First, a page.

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Giants star Buster Posey wants any rule on plate collisions to protect catchers, runners

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SAN FRANCISCO - Buster Posey wants all players protected from hard collisions at home plate and serious injuries, catchers and baserunners alike.

Whether Major League Baseball implements a new rule banning home-plate collisions in time for the 2014 season, don't expect San Francisco's star catcher to be at the forefront to speak up on such topics. Even if his frightening, season-ending leg injury from May 2011 is still plenty fresh in fans' minds.

"I try to keep myself out of the conversation as much as I can because I know people are going to connect me to it regardless," Posey said Friday, ahead of the Giants' FanFest on Saturday at AT&T Park. "I'm just kind of sitting back and letting the higher powers hammer it out. I have my thoughts but I'll keep them to myself."

Posey, the 2010 NL Rookie of the Year, tore three ligaments in his left ankle and broke a bone in his lower leg when he run over by the Marlins' Scott Cousins on May 25, 2011. He made a remarkable comeback to win the 2012 batting crown and NL MVP honours while leading the Giants to a second World Series championship in a three-year span.

Joe Torre, MLB's executive vice-president for baseball operations, has said the rule to prevent home-plate collisions would essentially "make sure a baserunner can't purposely bowl over" a catcher.

"I don't think they're close to a resolution on that," Giants general manager Brian Sabean said. "I'd find a hard time thinking it'll be instituted for the '14 season. It's being dealt with at the Major League Baseball level."

Giants third base coach Tim Flannery insists he won't alter his approach much when it comes to sending runners on a shallow fly ball.

"Just because a guy can't run him over doesn't mean they can't slide hard, feet first, late," he said.

If the rule is put in place — baseball owners and the players' union are working on a draft — Posey said he isn't sure what he would expect regarding baserunners charging his way.

"I don't know, I guess that's still up in the air right now," Posey said. "I think that's probably some of the hang up, making sure all parties are protected."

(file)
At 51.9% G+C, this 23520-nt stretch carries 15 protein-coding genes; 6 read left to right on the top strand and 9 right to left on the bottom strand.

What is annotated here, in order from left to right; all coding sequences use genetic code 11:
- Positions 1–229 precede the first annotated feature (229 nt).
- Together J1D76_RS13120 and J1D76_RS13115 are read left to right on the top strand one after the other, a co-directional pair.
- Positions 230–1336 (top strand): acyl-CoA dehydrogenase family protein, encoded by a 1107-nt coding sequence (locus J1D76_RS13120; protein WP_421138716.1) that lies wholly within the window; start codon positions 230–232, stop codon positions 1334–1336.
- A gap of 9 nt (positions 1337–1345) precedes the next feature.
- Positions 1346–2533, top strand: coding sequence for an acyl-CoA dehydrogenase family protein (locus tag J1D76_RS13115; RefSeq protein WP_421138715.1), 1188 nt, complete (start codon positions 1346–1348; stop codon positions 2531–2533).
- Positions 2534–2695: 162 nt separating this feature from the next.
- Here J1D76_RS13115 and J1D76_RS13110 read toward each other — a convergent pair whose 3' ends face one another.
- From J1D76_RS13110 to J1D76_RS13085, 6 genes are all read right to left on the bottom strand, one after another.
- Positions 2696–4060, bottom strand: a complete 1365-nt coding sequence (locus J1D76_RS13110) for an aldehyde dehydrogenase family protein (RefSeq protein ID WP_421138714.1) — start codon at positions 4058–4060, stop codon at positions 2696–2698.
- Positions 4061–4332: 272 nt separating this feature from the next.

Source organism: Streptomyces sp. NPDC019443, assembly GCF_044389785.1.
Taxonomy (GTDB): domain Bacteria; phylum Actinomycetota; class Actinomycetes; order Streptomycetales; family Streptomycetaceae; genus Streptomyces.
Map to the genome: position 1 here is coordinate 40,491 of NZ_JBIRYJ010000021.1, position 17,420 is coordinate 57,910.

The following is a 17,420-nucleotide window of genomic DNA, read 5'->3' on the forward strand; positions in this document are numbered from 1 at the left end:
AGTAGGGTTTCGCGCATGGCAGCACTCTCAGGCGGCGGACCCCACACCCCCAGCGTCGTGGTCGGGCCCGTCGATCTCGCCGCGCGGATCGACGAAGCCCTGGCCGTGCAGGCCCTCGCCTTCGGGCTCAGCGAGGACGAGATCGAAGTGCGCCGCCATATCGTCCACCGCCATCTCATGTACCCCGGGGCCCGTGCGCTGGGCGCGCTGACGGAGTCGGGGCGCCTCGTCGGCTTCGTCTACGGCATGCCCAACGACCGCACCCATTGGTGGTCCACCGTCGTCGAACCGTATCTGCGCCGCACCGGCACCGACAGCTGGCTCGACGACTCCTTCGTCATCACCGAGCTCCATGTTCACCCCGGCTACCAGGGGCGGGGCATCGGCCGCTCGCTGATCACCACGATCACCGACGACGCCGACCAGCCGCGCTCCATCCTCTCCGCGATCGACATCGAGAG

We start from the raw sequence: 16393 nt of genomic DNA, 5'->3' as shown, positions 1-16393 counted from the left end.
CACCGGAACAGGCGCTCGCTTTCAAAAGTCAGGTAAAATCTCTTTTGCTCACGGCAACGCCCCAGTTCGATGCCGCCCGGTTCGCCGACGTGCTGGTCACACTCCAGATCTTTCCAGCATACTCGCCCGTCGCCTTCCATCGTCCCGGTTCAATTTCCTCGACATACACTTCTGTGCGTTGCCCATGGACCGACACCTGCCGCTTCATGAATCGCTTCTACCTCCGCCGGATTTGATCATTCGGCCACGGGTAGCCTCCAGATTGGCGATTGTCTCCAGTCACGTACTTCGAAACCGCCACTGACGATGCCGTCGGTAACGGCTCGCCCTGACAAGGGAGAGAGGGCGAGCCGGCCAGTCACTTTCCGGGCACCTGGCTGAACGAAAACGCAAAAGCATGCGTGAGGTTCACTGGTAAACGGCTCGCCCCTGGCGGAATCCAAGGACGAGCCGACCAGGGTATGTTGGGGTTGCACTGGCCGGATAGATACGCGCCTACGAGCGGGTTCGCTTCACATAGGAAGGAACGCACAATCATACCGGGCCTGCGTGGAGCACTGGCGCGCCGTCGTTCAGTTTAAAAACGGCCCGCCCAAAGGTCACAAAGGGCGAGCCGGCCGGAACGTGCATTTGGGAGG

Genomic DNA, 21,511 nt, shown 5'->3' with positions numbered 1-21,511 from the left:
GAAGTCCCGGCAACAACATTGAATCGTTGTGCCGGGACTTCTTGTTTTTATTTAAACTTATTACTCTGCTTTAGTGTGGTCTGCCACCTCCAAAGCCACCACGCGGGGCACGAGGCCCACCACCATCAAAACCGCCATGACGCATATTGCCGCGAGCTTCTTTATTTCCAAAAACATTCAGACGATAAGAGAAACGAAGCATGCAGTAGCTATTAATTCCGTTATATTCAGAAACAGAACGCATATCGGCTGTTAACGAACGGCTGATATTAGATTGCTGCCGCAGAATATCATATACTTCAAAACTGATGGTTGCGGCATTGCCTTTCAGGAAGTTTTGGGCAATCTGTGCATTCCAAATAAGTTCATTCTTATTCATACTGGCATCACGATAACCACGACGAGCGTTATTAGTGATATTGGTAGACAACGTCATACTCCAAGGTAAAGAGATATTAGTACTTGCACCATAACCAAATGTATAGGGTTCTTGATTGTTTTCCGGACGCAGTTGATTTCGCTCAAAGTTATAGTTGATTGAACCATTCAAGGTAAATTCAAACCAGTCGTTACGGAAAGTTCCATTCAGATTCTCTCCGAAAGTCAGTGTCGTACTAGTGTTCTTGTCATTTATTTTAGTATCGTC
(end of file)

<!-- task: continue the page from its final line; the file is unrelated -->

Giants right fielder Hunter Pence noted Friday he gets paid to score runs regardless of who's in his way, so such a rule would force players to quickly make some adjustments. His proposal: A lane for baserunners they would use in the path to home.

"If they could make lanes, where if the catcher's in front of the plate, the runner could be in danger if he can't go through a catcher who is sticking his leg out," Pence said. "It's almost insane to have a catcher standing in front of home plate like a sitting duck and a baserunner just plowing him. Even in football, they have pads on and they don't just let them hit the guy trying to catch the football. There needs to be a safe spot for the catcher but also the catcher also can make the decision to be in the danger zone and the runner has to have a zone he can go through."

NOTES: Sabean said the Giants expect to reach agreement on a one-year contract with 1B Brandon Belt and avoid arbitration. "I haven't gotten the vibes that a hearing will be necessary." ... Sabean said he could be willing to address the idea of a long-term deal before the season with 3B Pablo Sandoval if the slugger shows up at spring training in great shape as expected. .. Several key players weren't in attendance for FanFest festivities, including new starter Tim Hudson, lefty Madison Bumgarner, Sandoval, CF Angel Pagan and 2B Marco Scutaro.

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